How Startups are changing the way India buys meat
Deepanshu Manchanda, co-founder and chief executive officer, Zappfresh, the four-year-old online store for fresh meat, says you have to be a meat eater to understand the problems one faces when buying meat in India. And, that is precisely why he launched his online meat delivery startup from an apartment in Gurugram in 2015. Meat is sold in the country in the most consumer-unfriendly manner. Procuring raw meat is a huge challenge. Product availability is a problem, the supply chain is broken, and both the source and the quality of meat are suspect, says Manchanda, whose company currently sells chicken, mutton, sea food and cold cuts online.
Manchanda is not the only one to spot an opportunity in India’s unorganized meat market. In the last four years, a number of startups have launched to make meat available to the consumer at the click of a button. Licious, Meatigo and FreshtoHome, among others, are helping consumers overcome the challenge of accessing good quality meat in a convenient way.
These startups are slowly changing the way urban India consumes meat. Founders of all the meat delivery startups admit that there was a big demand gap in the market. “Whether it is your hotels, modern trade or local shops, everybody procures meat from the mandis,” says Siddhant Wangdi, founder of Meatigo.com, compromising quality and convenience in the process. Traditionally, meat is cut in the open with little regard for hygiene or temperature. There are other health concerns, too. Wangdi says that meat available in India has the highest levels of antibiotics. “There are no cold storage facilities so the microbial count also increases,” he adds.
Vivek Gupta, co-founder, Licious, owned by Delightful Gourmet Pvt. Ltd, points out that surprisingly while most consumer food products in India have moved from being unorganized and unbranded to branded, the trend bypassed meat. Domestic meat consumption remained largely ignored. And, that’s where the online meat delivery brands stepped in, and evolved a farm-to-fork model to ensure that safe, healthy, clean and fresh meat reached directly to the consumer.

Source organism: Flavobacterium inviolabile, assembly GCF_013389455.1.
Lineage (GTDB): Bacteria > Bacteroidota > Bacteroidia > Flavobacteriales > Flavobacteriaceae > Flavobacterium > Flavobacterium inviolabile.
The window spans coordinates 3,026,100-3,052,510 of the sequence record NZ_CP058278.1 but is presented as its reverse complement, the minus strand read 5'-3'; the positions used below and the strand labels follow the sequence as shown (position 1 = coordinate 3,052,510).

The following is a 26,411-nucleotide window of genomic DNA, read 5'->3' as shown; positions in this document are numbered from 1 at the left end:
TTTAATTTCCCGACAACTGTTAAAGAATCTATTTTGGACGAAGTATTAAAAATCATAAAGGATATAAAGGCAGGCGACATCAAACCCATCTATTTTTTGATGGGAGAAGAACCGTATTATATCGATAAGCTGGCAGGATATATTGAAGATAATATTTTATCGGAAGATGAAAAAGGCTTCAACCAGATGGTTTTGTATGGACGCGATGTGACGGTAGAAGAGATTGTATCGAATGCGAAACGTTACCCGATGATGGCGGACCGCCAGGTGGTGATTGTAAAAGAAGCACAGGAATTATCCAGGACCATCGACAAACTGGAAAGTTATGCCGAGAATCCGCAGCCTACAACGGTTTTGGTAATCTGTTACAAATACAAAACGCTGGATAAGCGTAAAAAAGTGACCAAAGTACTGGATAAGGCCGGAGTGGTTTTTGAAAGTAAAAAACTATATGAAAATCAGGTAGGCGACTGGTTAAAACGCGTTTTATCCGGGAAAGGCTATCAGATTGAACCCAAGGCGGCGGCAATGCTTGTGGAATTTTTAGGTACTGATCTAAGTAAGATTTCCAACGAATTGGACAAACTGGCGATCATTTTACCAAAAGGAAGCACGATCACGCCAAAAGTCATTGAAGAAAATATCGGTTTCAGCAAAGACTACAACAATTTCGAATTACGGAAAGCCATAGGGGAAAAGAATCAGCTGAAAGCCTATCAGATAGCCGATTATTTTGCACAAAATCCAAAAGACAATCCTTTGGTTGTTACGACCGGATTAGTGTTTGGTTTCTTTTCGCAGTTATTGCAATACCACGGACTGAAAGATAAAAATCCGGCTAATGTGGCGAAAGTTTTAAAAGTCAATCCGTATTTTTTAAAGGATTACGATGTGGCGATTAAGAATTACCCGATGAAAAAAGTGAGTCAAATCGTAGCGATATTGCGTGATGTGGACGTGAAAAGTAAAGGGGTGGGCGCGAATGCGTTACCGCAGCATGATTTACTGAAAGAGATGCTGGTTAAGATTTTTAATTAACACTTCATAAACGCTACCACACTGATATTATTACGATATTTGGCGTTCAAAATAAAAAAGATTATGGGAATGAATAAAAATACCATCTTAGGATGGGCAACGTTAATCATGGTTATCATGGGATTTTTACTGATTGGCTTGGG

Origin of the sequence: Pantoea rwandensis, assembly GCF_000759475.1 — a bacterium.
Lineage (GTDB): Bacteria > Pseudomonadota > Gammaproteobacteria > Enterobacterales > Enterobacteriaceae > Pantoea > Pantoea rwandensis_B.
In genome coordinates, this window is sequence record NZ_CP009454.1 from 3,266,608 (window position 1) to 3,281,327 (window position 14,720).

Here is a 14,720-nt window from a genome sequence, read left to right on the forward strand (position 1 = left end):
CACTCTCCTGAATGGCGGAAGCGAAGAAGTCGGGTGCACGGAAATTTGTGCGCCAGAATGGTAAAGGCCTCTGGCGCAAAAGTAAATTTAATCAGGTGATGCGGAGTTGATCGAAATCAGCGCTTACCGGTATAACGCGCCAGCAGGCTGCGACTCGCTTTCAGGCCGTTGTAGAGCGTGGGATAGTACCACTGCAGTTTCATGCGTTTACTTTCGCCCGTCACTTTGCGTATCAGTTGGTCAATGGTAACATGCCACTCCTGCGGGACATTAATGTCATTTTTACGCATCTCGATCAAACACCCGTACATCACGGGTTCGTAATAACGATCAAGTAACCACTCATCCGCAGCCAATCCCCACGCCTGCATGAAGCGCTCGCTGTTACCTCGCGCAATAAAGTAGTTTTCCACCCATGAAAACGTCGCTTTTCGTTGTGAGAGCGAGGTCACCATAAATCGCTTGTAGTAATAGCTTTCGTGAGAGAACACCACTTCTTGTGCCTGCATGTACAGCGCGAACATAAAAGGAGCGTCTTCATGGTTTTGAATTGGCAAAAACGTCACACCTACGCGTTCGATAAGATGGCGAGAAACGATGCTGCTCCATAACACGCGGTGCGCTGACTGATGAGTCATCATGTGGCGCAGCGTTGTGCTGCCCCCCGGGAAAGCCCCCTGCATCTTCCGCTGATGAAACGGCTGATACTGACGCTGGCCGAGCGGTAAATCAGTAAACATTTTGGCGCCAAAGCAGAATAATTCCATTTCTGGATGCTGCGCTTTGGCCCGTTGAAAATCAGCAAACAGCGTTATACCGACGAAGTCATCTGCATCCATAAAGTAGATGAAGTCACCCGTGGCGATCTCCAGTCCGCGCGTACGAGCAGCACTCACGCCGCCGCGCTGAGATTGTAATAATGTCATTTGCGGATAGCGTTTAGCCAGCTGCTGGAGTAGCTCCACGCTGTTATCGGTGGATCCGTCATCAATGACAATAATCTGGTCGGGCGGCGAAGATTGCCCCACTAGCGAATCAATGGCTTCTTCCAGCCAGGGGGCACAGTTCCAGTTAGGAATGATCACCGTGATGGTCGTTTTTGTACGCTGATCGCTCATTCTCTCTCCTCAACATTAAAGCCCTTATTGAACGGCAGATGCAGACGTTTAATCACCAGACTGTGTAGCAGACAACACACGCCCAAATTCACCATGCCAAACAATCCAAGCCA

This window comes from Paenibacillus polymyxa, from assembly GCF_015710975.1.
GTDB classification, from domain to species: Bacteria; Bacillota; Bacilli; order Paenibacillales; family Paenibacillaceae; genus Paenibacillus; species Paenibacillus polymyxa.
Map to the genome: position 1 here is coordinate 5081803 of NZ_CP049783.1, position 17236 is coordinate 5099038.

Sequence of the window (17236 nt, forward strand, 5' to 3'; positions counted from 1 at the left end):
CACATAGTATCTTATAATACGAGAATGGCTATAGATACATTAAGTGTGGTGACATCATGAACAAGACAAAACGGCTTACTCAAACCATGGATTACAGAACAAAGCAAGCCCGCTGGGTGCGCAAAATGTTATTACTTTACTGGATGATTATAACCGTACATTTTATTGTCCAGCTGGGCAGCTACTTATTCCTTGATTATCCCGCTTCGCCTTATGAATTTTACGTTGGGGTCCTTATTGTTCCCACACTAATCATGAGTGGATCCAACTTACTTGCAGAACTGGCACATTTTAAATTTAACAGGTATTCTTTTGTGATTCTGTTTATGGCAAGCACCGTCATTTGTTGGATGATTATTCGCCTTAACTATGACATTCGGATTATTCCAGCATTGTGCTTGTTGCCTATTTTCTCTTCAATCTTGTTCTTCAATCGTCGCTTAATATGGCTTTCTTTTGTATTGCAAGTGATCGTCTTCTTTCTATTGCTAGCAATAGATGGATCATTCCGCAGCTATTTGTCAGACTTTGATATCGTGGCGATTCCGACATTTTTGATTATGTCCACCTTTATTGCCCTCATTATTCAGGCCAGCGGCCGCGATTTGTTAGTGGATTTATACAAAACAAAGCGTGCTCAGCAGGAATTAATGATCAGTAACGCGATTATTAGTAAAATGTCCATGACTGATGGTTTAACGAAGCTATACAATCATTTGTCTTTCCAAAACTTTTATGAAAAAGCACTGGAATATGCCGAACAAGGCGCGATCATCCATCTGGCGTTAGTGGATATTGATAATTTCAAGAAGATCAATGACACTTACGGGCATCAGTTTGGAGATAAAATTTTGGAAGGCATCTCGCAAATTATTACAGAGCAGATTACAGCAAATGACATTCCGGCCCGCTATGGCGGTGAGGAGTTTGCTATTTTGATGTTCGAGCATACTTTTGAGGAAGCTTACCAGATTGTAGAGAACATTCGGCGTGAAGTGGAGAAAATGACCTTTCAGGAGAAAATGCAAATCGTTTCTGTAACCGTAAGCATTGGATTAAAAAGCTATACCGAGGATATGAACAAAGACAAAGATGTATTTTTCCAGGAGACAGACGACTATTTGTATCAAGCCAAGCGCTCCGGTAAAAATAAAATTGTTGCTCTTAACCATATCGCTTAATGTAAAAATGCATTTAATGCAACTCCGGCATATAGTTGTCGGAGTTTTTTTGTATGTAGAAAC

Since 90% of the market is completely unorganized, there is a lot of catching up to do. Meat startup founders claim that 70% of India consumes non-vegetarian food. Various reports peg India’s meat market at $30-35 billion, growing at between 18% and 22% a year. Not surprisingly, Zappfresh has seen its daily orders jump from 10 in 2015 to 2,000 today. Zappfresh is currently available in Delhi-NCR and has recently launched its services in Chandigarh, Mohali and Panchkula. Licious, meanwhile, is growing 300% year-on-year. The company has a presence in Bengaluru, Hyderabad, Chandigarh and Delhi-NCR. and recently entered Mumbai and Pune. “Pune is growing faster than Mumbai,” says Gupta. Although Bengaluru is still the company’s largest market, Delhi-NCR is the fastest growing. The company plans to enter Chennai shortly. Meatigo, which is now eyeing Kolkata and Pune, is already present in Delhi-NCR, Mumbai and Bengaluru.
What’s clearly driving growth at these firms is the changing consumer mindset. Consumers, especially millennials, are looking for quality, convenience and trust. They are also increasingly health-conscious and discerning about what they eat. V.S. Kannan Sitaram, venture partner at Fireside Ventures, which has invested in Licious, agrees that online meat and fish stores are making a difference to a consumer’s life by addressing issues of hygiene, quality and availability at home. Zappfresh’s Manchanda says that anyone buying food online is their customer. Zappfresh is backed by Amit Burman, vice-chairman, Dabur, as well as Sidbi Ventures. What these firms have also managed to do is to bring the women to the forefront in buying meat. Earlier, meat shopping was a male domain. “Now, more women are buying meat online for their kitchens,” says Gupta. At Licious, of the total meat sold, 40% is chicken, 40% is fish and the remaining 20% red meat.
Gradually, Indians are also developing a taste for exotic meats with some of these firms offering rabbit, quail, duck and turkey in their portfolios. But, going forward, will there be room for all the firms in the meat delivery space? Sitaram feels that the number will eventually come down, or firms will remain very local, because home delivery requires scale for profitability. He believes their biggest challenge will be achieving scale.
Shuchi Bansal is Mint’s media, marketing and advertising editor. Ordinary Post will look at pressing issues related to all three. Or just fun stuff.